Why Do You Float Better in Salt Water?

iIan Waldie/Getty Images News/Getty Images


The basic reason that a human body floats better in salt water than in fresh water is that salt water is denser. The molecules of salt bond with water molecules, meaning that salt particles are suspended in the water. This gives salt water more matter per cubic inch than fresh water.

Weight does not matter when it comes to buoyancy in water. Weight is simply a measure of the amount of force that is being exerted on mass. Mass is a measure of the amount of matter that an object or person contains. A person with a mass of 100 kg. on Earth will have the same mass on Mars, but the weight will be different because the gravity exerted on that mass is different. When you look at density, you are looking at the measurement of mass in a certain volume.


Density is a measurement of mass compared to volume. For example, fresh water has a density of 1 gram per cubic centimeter. It comes into play because the less dense, physically speaking, a person is, the more they will float. Humans are largely made up of water, and their density reflects this -- the average man has a density of 0.98 grams per cubic centimeter and the average woman is 0.97 grams per cubic centimeter. This is why most people can float in fresh water, like swimming pools. However, salt water has a density of 1.024 grams per cubic centimeter.


The reason salt water occurs in the first place is because of water's qualities as a solvent. Water molecules are polar -- one end of the molecule has a positive attraction and the other end has a negative attraction. Water molecules are also relatively small. This means that another polar molecule can be surrounded by water. The water gets in between the molecules and separates them from each other due to a very basic structure -- this is how things like salt are dissolved. This is also what makes salt water more dense. There are all these molecules of salt suspended in the water, and salt is more dense than water. If you've ever poured salt into a glass of water, you can see this for yourself -- salt sinks, straight away. When the salt and the water molecules come together, this changes the density of the water.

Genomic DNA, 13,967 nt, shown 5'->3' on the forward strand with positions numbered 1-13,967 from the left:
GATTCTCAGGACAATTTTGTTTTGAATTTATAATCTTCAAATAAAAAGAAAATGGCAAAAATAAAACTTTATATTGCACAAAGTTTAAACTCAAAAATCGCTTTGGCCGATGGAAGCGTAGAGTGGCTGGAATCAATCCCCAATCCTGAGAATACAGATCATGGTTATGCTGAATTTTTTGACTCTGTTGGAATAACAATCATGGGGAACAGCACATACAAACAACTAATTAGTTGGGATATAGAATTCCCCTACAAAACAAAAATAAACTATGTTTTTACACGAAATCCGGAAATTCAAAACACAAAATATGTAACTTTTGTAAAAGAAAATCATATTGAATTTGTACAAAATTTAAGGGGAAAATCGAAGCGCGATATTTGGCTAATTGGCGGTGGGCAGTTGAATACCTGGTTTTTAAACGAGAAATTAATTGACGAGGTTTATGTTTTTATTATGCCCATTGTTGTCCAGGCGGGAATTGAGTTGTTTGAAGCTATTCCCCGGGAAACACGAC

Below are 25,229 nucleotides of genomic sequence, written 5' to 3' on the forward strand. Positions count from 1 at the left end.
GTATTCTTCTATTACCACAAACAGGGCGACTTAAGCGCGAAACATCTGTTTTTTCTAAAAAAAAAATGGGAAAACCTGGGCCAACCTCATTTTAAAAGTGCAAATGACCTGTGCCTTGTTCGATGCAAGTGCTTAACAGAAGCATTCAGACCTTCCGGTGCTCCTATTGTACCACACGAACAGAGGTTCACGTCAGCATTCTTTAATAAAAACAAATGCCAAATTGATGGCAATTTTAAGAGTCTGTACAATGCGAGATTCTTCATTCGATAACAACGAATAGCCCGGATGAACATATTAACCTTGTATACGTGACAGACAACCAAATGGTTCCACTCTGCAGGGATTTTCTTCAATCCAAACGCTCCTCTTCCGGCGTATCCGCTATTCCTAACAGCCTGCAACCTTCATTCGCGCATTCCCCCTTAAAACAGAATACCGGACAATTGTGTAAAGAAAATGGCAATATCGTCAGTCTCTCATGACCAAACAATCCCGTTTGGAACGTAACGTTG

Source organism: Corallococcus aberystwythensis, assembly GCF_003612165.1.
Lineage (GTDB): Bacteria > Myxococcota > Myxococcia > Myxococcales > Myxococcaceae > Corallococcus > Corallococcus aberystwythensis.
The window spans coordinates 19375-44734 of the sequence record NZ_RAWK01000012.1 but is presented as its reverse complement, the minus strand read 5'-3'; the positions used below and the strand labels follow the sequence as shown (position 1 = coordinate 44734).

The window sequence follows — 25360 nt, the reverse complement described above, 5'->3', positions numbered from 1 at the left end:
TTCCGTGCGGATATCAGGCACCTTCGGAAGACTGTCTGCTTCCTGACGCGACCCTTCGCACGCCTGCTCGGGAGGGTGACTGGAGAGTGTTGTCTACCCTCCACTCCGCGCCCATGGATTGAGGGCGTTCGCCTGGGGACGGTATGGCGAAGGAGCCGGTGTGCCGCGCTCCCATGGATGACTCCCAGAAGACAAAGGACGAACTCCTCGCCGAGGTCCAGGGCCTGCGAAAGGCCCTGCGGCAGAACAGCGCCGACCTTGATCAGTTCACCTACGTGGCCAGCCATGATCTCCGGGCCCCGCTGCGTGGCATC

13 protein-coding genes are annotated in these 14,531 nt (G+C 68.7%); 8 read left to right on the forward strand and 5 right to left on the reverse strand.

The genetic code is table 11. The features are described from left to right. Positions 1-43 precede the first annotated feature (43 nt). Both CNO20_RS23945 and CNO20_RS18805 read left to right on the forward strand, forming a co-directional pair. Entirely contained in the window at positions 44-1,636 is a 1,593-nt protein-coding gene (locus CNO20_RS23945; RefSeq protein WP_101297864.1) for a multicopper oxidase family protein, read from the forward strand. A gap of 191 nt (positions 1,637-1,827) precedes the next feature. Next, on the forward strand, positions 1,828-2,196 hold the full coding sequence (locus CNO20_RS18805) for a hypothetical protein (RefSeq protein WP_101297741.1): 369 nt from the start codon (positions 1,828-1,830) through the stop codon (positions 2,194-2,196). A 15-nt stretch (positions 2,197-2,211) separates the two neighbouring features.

Buoyancy has to do with how objects of different densities relate to each other. A human mostly floats in fresh water because, on average, they are slightly more buoyant than fresh water. However, a human will sit lower in fresh water than salt water, because humans and fresh water are closer in densities than humans in salt water.


If you took a stick of butter, which weighs about 4 oz., and a piece of iron that also weighs 4 oz. and dropped them in a bathtub full of water, the butter would float while the iron would sink. You would notice that 4 oz. of iron appears significantly smaller than 4 oz. of butter, even though they weigh the same. This is because of density -- butter has 0.86 grams per 1 cubic centimeter, where as iron has 7.87 grams per cubic centimeter. Butter is less dense, and therefore more buoyant.